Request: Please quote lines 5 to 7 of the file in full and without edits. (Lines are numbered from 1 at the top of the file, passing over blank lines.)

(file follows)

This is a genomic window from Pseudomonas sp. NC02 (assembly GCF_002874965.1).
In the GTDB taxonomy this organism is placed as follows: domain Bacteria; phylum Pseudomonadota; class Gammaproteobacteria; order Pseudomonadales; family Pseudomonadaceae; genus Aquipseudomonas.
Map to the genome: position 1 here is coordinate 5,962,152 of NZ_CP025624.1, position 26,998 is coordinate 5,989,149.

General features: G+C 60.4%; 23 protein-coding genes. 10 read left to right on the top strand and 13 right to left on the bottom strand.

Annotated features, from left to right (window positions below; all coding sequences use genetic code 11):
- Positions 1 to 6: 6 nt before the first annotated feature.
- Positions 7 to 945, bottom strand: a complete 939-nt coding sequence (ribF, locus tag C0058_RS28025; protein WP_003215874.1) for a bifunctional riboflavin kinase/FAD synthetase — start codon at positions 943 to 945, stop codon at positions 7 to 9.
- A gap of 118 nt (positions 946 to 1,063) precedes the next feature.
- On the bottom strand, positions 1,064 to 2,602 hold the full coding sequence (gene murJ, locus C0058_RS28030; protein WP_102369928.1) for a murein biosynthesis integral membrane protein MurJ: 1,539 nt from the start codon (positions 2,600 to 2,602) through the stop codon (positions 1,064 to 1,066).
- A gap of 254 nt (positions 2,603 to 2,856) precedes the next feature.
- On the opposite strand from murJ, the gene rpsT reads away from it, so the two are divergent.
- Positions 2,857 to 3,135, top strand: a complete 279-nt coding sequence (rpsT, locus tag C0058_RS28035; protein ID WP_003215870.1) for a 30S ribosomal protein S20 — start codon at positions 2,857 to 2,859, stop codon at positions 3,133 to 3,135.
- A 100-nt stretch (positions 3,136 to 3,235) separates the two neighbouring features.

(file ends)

Annotated features, from left to right (window positions below; all coding sequences use genetic code 11):
- Positions 1 to 6: 6 nt before the first annotated feature.
- Positions 7 to 945, bottom strand: a complete 939-nt coding sequence (ribF, locus tag C0058_RS28025; protein WP_003215874.1) for a bifunctional riboflavin kinase/FAD synthetase — start codon at positions 943 to 945, stop codon at positions 7 to 9.